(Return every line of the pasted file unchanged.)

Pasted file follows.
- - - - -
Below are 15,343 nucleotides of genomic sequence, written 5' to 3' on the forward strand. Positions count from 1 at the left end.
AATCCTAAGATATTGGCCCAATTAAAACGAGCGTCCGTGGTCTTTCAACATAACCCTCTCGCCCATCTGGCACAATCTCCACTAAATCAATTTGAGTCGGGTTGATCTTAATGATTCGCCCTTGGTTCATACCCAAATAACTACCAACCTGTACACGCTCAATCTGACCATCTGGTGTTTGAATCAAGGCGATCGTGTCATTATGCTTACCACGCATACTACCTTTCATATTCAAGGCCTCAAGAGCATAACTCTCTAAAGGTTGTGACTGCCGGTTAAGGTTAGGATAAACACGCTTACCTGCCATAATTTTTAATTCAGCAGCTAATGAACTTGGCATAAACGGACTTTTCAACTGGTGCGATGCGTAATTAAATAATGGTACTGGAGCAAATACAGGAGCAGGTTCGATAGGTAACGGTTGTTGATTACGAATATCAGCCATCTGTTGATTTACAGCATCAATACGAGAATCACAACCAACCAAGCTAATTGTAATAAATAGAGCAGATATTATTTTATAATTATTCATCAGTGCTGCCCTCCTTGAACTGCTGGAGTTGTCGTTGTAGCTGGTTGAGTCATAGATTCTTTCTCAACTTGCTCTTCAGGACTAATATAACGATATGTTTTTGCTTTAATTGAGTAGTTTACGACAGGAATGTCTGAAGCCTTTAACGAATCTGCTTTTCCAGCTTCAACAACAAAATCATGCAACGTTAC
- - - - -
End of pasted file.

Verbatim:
Below are 15,343 nucleotides of genomic sequence, written 5' to 3' on the forward strand. Positions count from 1 at the left end.
AATCCTAAGATATTGGCCCAATTAAAACGAGCGTCCGTGGTCTTTCAACATAACCCTCTCGCCCATCTGGCACAATCTCCACTAAATCAATTTGAGTCGGGTTGATCTTAATGATTCGCCCTTGGTTCATACCCAAATAACTACCAACCTGTACACGCTCAATCTGACCATCTGGTGTTTGAATCAAGGCGATCGTGTCATTATGCTTACCACGCATACTACCTTTCATATTCAAGGCCTCAAGAGCATAACTCTCTAAAGGTTGTGACTGCCGGTTAAGGTTAGGATAAACACGCTTACCTGCCATAATTTTTAATTCAGCAGCTAATGAACTTGGCATAAACGGACTTTTCAACTGGTGCGATGCGTAATTAAATAATGGTACTGGAGCAAATACAGGAGCAGGTTCGATAGGTAACGGTTGTTGATTACGAATATCAGCCATCTGTTGATTTACAGCATCAATACGAGAATCACAACCAACCAAGCTAATTGTAATAAATAGAGCAGATATTATTTTATAATTATTCATCAGTGCTGCCCTCCTTGAACTGCTGGAGTTGTCGTTGTAGCTGGTTGAGTCATAGATTCTTTCTCAACTTGCTCTTCAGGACTAATATAACGATATGTTTTTGCTTTAATTGAGTAGTTTACGACAGGAATGTCTGAAGCCTTTAACGAATCTGCTTTTCCAGCTTCAACAACAAAATCATGCAACGTTAC